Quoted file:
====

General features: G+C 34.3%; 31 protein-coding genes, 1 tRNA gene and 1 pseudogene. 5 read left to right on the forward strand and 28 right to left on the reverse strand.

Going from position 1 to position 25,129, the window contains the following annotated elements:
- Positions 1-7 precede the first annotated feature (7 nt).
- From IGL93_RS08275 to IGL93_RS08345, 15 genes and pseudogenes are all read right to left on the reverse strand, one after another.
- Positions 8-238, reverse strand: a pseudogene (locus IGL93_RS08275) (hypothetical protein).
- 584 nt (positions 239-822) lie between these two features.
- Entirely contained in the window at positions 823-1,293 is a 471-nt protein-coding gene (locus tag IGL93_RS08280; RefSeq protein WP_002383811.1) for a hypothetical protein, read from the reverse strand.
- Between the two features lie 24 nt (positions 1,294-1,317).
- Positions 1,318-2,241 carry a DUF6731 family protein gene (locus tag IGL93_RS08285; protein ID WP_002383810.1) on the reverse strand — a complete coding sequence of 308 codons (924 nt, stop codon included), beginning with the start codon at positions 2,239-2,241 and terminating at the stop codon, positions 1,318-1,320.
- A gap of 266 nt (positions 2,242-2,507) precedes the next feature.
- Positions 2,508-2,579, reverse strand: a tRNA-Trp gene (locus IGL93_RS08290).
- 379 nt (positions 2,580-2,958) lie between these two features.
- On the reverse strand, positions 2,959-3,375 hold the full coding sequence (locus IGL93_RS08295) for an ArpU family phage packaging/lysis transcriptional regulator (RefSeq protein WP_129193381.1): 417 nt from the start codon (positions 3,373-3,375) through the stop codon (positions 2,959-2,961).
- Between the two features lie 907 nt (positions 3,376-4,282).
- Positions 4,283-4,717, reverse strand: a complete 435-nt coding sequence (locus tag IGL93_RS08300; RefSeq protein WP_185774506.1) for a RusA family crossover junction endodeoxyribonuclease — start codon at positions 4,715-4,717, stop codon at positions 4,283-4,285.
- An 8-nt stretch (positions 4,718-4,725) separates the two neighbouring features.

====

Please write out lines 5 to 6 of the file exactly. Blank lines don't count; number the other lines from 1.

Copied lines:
- Positions 8-238, reverse strand: a pseudogene (locus IGL93_RS08275) (hypothetical protein).
- 584 nt (positions 239-822) lie between these two features.